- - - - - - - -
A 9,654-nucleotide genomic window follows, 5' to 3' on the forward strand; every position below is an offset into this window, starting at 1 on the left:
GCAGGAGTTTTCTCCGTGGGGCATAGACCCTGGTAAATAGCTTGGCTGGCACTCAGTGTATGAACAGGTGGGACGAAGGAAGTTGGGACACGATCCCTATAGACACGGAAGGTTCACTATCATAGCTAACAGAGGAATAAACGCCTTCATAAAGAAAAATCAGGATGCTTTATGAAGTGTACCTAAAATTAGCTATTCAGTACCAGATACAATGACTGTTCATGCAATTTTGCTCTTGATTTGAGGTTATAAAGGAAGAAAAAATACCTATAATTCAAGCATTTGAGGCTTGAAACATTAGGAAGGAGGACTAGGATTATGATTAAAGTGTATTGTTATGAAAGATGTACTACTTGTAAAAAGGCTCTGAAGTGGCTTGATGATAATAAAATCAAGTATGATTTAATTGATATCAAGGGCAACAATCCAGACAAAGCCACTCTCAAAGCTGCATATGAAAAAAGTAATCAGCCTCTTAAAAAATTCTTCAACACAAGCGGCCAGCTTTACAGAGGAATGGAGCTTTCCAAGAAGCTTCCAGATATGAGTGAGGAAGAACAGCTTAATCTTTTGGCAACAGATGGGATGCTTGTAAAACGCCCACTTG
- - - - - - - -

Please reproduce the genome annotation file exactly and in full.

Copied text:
A 9,654-nucleotide genomic window follows, 5' to 3' on the forward strand; every position below is an offset into this window, starting at 1 on the left:
GCAGGAGTTTTCTCCGTGGGGCATAGACCCTGGTAAATAGCTTGGCTGGCACTCAGTGTATGAACAGGTGGGACGAAGGAAGTTGGGACACGATCCCTATAGACACGGAAGGTTCACTATCATAGCTAACAGAGGAATAAACGCCTTCATAAAGAAAAATCAGGATGCTTTATGAAGTGTACCTAAAATTAGCTATTCAGTACCAGATACAATGACTGTTCATGCAATTTTGCTCTTGATTTGAGGTTATAAAGGAAGAAAAAATACCTATAATTCAAGCATTTGAGGCTTGAAACATTAGGAAGGAGGACTAGGATTATGATTAAAGTGTATTGTTATGAAAGATGTACTACTTGTAAAAAGGCTCTGAAGTGGCTTGATGATAATAAAATCAAGTATGATTTAATTGATATCAAGGGCAACAATCCAGACAAAGCCACTCTCAAAGCTGCATATGAAAAAAGTAATCAGCCTCTTAAAAAATTCTTCAACACAAGCGGCCAGCTTTACAGAGGAATGGAGCTTTCCAAGAAGCTTCCAGATATGAGTGAGGAAGAACAGCTTAATCTTTTGGCAACAGATGGGATGCTTGTAAAACGCCCACTTG